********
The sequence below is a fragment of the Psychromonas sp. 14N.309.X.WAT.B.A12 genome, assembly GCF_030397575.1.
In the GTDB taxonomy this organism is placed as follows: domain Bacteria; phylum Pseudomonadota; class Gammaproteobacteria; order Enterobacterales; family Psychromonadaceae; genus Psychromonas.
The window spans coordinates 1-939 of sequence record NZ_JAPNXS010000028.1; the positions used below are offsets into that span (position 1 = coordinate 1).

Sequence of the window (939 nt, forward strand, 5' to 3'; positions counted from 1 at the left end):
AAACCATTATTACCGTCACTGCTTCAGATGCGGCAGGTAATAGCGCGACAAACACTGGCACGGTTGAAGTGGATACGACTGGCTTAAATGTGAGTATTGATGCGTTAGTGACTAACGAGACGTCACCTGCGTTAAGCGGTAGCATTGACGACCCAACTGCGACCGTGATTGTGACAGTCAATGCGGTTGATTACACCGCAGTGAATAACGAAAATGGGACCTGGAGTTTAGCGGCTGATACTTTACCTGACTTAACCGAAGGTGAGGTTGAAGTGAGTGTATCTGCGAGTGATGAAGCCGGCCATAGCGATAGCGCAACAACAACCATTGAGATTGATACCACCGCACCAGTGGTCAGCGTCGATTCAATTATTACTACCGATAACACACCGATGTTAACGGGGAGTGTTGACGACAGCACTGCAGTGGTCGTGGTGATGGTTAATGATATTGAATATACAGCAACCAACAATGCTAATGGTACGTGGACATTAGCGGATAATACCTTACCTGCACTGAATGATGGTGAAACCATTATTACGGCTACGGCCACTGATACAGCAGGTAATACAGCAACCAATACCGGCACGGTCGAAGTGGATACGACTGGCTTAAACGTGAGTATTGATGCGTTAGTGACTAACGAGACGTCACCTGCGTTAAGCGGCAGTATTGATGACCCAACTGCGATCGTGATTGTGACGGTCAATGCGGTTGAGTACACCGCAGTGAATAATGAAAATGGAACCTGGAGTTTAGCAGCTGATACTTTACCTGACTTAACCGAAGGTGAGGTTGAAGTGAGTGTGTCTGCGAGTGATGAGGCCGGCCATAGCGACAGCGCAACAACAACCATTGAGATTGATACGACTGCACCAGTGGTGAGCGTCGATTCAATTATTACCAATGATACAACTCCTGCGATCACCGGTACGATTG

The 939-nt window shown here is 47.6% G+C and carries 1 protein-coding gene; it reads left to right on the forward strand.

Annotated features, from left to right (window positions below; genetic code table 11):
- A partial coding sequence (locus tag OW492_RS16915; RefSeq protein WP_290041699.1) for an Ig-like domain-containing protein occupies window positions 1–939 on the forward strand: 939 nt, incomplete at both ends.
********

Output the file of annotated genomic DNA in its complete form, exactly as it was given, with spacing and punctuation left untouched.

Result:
The sequence below is a fragment of the Psychromonas sp. 14N.309.X.WAT.B.A12 genome, assembly GCF_030397575.1.
In the GTDB taxonomy this organism is placed as follows: domain Bacteria; phylum Pseudomonadota; class Gammaproteobacteria; order Enterobacterales; family Psychromonadaceae; genus Psychromonas.
The window spans coordinates 1-939 of sequence record NZ_JAPNXS010000028.1; the positions used below are offsets into that span (position 1 = coordinate 1).

Sequence of the window (939 nt, forward strand, 5' to 3'; positions counted from 1 at the left end):
AAACCATTATTACCGTCACTGCTTCAGATGCGGCAGGTAATAGCGCGACAAACACTGGCACGGTTGAAGTGGATACGACTGGCTTAAATGTGAGTATTGATGCGTTAGTGACTAACGAGACGTCACCTGCGTTAAGCGGTAGCATTGACGACCCAACTGCGACCGTGATTGTGACAGTCAATGCGGTTGATTACACCGCAGTGAATAACGAAAATGGGACCTGGAGTTTAGCGGCTGATACTTTACCTGACTTAACCGAAGGTGAGGTTGAAGTGAGTGTATCTGCGAGTGATGAAGCCGGCCATAGCGATAGCGCAACAACAACCATTGAGATTGATACCACCGCACCAGTGGTCAGCGTCGATTCAATTATTACTACCGATAACACACCGATGTTAACGGGGAGTGTTGACGACAGCACTGCAGTGGTCGTGGTGATGGTTAATGATATTGAATATACAGCAACCAACAATGCTAATGGTACGTGGACATTAGCGGATAATACCTTACCTGCACTGAATGATGGTGAAACCATTATTACGGCTACGGCCACTGATACAGCAGGTAATACAGCAACCAATACCGGCACGGTCGAAGTGGATACGACTGGCTTAAACGTGAGTATTGATGCGTTAGTGACTAACGAGACGTCACCTGCGTTAAGCGGCAGTATTGATGACCCAACTGCGATCGTGATTGTGACGGTCAATGCGGTTGAGTACACCGCAGTGAATAATGAAAATGGAACCTGGAGTTTAGCAGCTGATACTTTACCTGACTTAACCGAAGGTGAGGTTGAAGTGAGTGTGTCTGCGAGTGATGAGGCCGGCCATAGCGACAGCGCAACAACAACCATTGAGATTGATACGACTGCACCAGTGGTGAGCGTCGATTCAATTATTACCAATGATACAACTCCTGCGATCACCGGTACGATTG

The 939-nt window shown here is 47.6% G+C and carries 1 protein-coding gene; it reads left to right on the forward strand.

Annotated features, from left to right (window positions below; genetic code table 11):
- A partial coding sequence (locus tag OW492_RS16915; RefSeq protein WP_290041699.1) for an Ig-like domain-containing protein occupies window positions 1–939 on the forward strand: 939 nt, incomplete at both ends.